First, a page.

The goal of this paper is to examine evidence on the causal effects of early job stability on adult labor market outcomes, by eliminating the bias in this estimated relationship that stems from omitted job match quality or other factors. Specifically, rather than simply estimating least squares regressions of adult wages on youth labor market experiences related to early job stability, along with adult characteristics, youth labor market conditions from the years in which workers entered the labor market are used as instrumental variables for the job stability experienced by workers as youths. The idea is that variation in youth labor market conditions is exogenous to the individual, and therefore generates variation in early job stability that is unrelated to job match quality. This empirical approach, in principle, yields estimates that come closer to measuring the potential effects of policies that would increase early job stability.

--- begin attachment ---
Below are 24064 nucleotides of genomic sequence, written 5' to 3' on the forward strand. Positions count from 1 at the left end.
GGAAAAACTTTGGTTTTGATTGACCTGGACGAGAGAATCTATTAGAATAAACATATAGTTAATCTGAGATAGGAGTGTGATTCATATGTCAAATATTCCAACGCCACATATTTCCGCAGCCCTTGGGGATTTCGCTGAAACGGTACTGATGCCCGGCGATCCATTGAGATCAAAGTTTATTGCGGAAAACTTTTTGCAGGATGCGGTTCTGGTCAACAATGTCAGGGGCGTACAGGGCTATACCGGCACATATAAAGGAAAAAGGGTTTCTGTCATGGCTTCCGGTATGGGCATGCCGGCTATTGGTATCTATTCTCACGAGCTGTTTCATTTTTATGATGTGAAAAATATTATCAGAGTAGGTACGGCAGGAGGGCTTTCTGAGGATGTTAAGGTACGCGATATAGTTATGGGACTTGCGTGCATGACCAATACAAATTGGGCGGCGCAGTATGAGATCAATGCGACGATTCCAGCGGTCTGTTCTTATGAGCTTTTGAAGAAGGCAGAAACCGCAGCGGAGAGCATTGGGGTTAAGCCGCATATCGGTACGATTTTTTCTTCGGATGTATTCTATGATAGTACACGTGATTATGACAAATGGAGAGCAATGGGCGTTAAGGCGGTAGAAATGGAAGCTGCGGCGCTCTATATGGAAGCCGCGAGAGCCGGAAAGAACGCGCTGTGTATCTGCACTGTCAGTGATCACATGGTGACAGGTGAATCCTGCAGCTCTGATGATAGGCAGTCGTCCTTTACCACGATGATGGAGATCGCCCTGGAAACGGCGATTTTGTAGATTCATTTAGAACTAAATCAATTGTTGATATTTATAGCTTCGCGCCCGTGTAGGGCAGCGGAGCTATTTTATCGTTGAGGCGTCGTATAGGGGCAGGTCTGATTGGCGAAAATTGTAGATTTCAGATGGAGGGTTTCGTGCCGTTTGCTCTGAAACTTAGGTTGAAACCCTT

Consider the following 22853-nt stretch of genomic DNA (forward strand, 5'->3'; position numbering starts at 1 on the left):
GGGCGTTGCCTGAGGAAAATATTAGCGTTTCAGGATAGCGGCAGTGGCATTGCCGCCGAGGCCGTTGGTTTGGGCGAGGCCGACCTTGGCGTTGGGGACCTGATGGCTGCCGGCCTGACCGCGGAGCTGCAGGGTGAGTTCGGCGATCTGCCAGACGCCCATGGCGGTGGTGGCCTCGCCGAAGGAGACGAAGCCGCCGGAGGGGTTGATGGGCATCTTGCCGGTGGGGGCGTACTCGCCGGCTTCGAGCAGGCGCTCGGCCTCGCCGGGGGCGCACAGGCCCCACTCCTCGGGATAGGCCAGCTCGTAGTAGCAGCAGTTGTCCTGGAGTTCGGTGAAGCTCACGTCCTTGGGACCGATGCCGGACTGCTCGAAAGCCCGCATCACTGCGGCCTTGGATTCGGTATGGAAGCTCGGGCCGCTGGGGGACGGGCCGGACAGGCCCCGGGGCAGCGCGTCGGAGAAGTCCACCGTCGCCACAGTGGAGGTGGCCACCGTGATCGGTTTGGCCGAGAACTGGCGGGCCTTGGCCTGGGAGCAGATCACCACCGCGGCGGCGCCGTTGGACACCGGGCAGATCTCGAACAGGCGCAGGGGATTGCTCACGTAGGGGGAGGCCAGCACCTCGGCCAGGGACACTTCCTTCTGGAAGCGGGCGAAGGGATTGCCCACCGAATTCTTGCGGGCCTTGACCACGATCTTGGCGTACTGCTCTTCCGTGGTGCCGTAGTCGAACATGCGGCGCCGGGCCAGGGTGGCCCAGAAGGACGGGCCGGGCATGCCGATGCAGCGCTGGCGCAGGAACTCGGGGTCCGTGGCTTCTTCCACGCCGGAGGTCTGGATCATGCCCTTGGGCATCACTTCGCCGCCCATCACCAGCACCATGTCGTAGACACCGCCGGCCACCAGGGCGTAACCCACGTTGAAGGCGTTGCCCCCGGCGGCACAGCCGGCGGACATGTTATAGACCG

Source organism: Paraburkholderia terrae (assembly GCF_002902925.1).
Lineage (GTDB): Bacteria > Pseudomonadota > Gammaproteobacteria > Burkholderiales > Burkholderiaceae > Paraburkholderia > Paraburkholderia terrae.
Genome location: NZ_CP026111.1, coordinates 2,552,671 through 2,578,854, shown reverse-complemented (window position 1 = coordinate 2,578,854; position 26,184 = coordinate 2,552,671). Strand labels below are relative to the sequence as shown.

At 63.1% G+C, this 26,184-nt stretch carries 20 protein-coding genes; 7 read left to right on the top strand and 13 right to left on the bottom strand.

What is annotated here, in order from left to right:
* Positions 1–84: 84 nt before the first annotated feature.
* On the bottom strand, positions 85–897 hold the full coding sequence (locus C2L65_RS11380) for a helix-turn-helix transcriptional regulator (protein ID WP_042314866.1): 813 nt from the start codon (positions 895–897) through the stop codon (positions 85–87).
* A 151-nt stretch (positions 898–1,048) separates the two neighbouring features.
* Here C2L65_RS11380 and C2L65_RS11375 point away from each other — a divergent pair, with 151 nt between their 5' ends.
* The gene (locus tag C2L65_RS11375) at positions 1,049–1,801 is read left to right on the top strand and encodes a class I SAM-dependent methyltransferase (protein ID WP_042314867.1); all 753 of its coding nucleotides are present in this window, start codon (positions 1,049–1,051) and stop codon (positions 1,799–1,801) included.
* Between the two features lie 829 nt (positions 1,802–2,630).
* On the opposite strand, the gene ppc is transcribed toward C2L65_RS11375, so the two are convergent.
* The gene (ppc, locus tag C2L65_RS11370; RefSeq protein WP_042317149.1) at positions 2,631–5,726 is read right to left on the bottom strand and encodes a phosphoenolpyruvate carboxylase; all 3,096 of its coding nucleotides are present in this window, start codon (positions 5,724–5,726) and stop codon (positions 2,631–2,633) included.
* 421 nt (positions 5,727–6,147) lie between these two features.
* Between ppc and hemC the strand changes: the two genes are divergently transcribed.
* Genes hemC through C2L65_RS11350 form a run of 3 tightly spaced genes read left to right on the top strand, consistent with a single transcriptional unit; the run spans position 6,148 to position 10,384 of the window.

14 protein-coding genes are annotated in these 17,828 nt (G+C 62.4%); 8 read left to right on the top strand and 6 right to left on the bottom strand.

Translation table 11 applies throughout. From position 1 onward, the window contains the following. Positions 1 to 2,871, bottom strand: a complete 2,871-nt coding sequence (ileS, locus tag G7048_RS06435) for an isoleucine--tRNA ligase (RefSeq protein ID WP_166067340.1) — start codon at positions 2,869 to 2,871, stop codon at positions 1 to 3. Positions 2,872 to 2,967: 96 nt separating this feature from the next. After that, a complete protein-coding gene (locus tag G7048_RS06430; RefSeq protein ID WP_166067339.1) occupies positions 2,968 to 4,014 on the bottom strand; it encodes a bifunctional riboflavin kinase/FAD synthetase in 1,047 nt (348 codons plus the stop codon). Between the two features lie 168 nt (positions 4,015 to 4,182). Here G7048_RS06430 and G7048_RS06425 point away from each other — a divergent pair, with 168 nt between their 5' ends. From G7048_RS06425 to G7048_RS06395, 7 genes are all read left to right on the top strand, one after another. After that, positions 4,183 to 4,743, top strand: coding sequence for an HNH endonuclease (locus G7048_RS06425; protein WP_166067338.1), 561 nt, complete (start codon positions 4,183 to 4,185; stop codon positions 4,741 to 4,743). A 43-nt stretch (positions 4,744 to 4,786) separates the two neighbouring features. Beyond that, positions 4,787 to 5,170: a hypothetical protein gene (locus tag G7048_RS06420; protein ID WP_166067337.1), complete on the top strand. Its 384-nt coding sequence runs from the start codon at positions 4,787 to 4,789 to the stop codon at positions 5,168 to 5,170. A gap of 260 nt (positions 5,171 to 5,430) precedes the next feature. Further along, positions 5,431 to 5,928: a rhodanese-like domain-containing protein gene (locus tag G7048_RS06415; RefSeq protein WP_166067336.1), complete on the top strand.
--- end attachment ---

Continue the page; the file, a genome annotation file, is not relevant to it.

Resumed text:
Past research that does not fully account for the endogeneity of early job market stability finds little or no evidence that early job stability improves adult labor market outcomes (Gardecki and Neumark, 1998). This suggests that the approach taken in this paper will reach an even more pessimistic conclusion; if unobserved job match quality is a source of positive correlation between adult wages and early job stability, the expectation is that the instrumental variables procedure will lead to even lower estimates of the positive effects of early job stability (or stronger estimates of negative effects). As will become clear, however, the evidence generally points in the opposite direction, with the instrumental variables estimation pointing to substantial benefits from early job stability. After presenting the evidence, the paper considers alternative interpretations of these unanticipated findings. The interpretation that appears to best fit the available facts is that while there are returns to search, there are also positive returns to early job stability. However, heterogeneity in the returns to search is a source of spurious negative correlation between early job stability and adult wages-as those with higher returns to search have lower early job stability but higher adult wages-which is eliminated by the instrumental variables estimation. Thus, the evidence in this paper suggests that exogenous increases in early job stability in youth labor markets in the U.S.-such as might be caused by school-to-work or other programs-would have beneficial effects on the incomes youths eventually earn as adults. no credit check payday loans